Sabadell is reportedly looking at cutting jobs and striking distribution deals with other European banks after merger talks with fellow Spanish banker BBVA crashed last week, Reuters reported. The two could not agree on a price.
After the deal with the larger bank fell through, shares of Sabadell slumped, amid investor concerns over the lender getting hit with bad loans as part of the pandemic-triggered economic crisis.
“Banco de Sabadell will launch a new strategy that will prioritize its Spanish domestic business,” the bank said in a press release after the talks with BBVA dead-ended. Sabadell said it would “launch a transformation program in its retail banking business” and look at its “strategic alternatives” regarding its international options, which include U.K. bank TSB.
Sabadell said that its “leadership” in serving small to medium-sized businesses (SMBs) in Spain help to make it “a highly profitable solid domestic franchise.” It added that it would focus on market segments that “generate greater profitability and added value.”
Two sources told Reuters that Sabadell was also looking at slashing jobs by up to 2,000 people in Spain next year, on top of 1,800 job cuts it already announced.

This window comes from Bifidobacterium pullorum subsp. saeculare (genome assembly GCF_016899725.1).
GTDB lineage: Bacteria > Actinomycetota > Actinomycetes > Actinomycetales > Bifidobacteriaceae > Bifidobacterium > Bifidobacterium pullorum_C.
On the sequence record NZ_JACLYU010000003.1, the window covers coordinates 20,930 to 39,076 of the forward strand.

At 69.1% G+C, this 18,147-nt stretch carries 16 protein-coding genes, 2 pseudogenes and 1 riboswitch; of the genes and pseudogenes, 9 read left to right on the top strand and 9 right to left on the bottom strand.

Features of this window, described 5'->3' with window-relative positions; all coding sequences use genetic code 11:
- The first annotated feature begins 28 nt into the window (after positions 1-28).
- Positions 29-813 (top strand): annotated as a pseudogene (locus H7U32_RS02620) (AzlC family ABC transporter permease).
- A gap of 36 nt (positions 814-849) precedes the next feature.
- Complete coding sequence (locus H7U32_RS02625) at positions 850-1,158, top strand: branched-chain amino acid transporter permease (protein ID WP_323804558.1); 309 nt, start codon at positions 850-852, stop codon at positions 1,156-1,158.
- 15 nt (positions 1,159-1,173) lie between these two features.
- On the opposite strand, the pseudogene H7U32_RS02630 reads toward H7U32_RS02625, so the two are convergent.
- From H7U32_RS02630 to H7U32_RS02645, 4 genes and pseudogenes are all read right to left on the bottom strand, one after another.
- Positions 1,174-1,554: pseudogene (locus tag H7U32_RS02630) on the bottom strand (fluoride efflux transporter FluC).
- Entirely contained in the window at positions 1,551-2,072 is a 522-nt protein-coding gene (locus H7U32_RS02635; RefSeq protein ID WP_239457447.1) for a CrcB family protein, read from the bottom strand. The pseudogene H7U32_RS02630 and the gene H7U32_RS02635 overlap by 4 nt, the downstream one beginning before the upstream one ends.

Differences between BBVA and Sabadell over the value of TSB — a mid-sized bank that Sabadell bought in 2015 for $2.29 billion — was a point of contention.
“The market and BBVA were putting a zero valuation on TSB,” said a Reuters source, who added that the TSB valuation could be higher – even close to one billion euros -depending on whether a potential buyer had a program for cutting costs.
While BBVA did not want to pony up more than 2.5 billion euros for Sabadell, the smaller bank wanted a minimum of three billion euros, the source said. One sticking point was the value of Sabadell’s TSB.
BBVA has also been looking to strike a deal with PNC Bank in the U.S., but may face problems with regulators.